and positive reinforcement of other behaviors are more difficult to implement and take longer to
become effective when spanking has previously been a primary method of discipline.
• A pattern of spanking may be sustained or increased.Because spanking may provide the parent some relief from anger, the likelihood that the parent will spank the child in the future is increased.

Now I'm a scholar by trade. I know what goes into research and I know that when a study is published by a large scientific organization, I'm going to tend to trust it. I know that a mother's intuition is worth something, but I also know that there are a lot of times that it can be wrong.

Looking back over my childhood, the patterns that the AAPA discuss seem in many ways eerily familiar. I was never abused--never even close to being abused--not even in the same ballpark, but there is a point when physical punishment ceases to be effective. It's usually that same point where your kid has access to a car, access to friends with cars, and access to a whole other realm of dangers. That's not really the time that I want to be figuring out a back up.

I don't doubt that spanking works.... for a while. But then suddenly, your little man is 6'3" and the trusty old belt just doesn't seem like it's gonna do the trick any more. And then what??

For me, for us, spanking is not a discipline I'm willing to fall back on. I want to give my child the gift of a violence-free childhood. They do exist. J had one--and because of it, he doesn't have the slightest impulse to swat little man. For him, hitting seems so foreign, so strange, so unnecessary.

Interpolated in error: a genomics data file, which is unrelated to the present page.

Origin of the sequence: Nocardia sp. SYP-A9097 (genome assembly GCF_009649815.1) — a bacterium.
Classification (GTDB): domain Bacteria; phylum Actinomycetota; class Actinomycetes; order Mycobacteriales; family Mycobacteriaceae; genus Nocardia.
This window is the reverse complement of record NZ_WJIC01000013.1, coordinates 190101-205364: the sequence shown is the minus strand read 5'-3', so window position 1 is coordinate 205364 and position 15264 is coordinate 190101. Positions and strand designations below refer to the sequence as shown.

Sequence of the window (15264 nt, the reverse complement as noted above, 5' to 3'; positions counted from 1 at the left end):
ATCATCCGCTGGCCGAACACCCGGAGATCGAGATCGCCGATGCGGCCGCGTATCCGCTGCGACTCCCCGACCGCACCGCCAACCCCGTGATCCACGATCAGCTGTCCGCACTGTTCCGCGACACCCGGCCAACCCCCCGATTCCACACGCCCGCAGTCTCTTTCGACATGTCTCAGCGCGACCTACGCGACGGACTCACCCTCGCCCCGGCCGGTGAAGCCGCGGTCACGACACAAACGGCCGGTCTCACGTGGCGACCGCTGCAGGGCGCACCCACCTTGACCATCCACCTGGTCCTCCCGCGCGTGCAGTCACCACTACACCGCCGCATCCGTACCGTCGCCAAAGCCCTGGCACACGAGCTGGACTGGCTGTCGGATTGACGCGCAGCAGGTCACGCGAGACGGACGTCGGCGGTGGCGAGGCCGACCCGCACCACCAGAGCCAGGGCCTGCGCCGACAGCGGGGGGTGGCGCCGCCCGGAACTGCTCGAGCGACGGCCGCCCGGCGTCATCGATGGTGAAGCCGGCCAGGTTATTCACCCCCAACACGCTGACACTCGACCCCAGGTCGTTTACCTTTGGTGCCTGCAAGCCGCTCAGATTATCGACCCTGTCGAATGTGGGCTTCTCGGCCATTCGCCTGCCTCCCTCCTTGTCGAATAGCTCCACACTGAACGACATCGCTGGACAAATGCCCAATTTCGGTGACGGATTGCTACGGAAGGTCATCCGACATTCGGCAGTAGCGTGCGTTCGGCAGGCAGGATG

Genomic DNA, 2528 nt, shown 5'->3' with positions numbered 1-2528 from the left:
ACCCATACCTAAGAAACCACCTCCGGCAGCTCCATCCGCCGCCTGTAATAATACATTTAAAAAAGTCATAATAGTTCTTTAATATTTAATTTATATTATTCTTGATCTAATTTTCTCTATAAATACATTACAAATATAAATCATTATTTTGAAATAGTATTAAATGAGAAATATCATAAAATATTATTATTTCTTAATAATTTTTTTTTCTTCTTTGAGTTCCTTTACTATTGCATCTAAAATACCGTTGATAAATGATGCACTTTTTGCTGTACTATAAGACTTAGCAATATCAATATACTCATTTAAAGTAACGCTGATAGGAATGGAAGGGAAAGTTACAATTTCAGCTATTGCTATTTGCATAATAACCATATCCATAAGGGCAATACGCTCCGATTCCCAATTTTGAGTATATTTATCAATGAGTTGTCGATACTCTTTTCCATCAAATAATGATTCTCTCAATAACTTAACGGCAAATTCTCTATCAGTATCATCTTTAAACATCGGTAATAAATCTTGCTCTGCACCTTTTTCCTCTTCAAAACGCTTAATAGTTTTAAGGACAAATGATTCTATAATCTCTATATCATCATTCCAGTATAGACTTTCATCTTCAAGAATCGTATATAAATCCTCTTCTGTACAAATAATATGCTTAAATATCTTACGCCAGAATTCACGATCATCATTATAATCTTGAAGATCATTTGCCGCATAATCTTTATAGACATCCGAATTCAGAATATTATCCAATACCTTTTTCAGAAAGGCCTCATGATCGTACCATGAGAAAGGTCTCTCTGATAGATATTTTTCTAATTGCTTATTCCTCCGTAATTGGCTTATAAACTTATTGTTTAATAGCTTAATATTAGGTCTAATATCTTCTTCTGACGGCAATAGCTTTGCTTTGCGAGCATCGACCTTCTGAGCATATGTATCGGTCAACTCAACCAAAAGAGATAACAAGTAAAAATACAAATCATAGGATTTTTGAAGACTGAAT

I want it to be unnecessary. We both know that it's much harder not to hit. You do have to repeat and repeat and repeat and repeat, because there is not immediate shock. It takes unending patience (something that I most certainly do not and will not ever have) to commit to this form of child-rearing.

I read once somewhere that Time-outs only work if there are also time-ins. But in a world of rushing around, stressful jobs, and limited patience, putting time in is extraordinarily difficult and exhausting. But it's work I'm willing to do. It's work that I believe needs done.

Do I think that spanking is wrong? Unequivocally, yes. Am I going to judge people who do it? Probably, but I'm sure they also think my time-outs are ridiculous. Such is life. Can I change people's minds about spanking? I don't think so. It's like J says, changing someone's mind about the way they were raised is like trying to change someone's mind about religion.

I'm just thankful for my own conversion.

1 comment:

Mad Grad Mom said...

Oh, ld, I feel ya! Spanking is such a difficult topic, especially since we were brought up in that period just before spankings went out the window.

You are right that a toddler often doesn't know what he's thinking. Their little lives are filled with big impulses, even bigger emotional swings, and the insuppressible desire to test test test.

Together, these characteristics often produce untold amounts of frustration in moms and dads. I know; I felt it just this morning when Skeeter landed one on my left eye during early morning snuggles. But, when I yelped, SuperDad drug his sleepy behind up out of bed to defend my honor by making Skeet sit time out. Time outs work wonders for us. The closer Skeet got to the time out chair the further his bottom lip stuck out. He knew where he was going and he realized what he had just done was bad. He felt embarrassed. That's a way better punishment than a physical consequence which means nothing more than "My mommy just hurt me." After all, he got in trouble for socking me. Who the hell am I to tell him not to hit by hitting?

Now, I'm not advocating that shame is a good form of discipline, but in cases like these, his shame comes from the realization that he hurt his mommy and he has to think about that rather than think about the throbbing pain in his rear from a swat.

And, yes, time in is important, too. We're busy. There's no question about it, but the time I put into playing with my son when he's behaving and talking to him about the consequences of his actions when he has misbehaved is going to save me a lot of hassle when he gets older. I don't want his fear; I want his respect. And I want to raise a child that deserves the same respect in return. After all, it is my responsibility to teach him to be a good human being and it's a lot easier now than it will be when he's a teenager.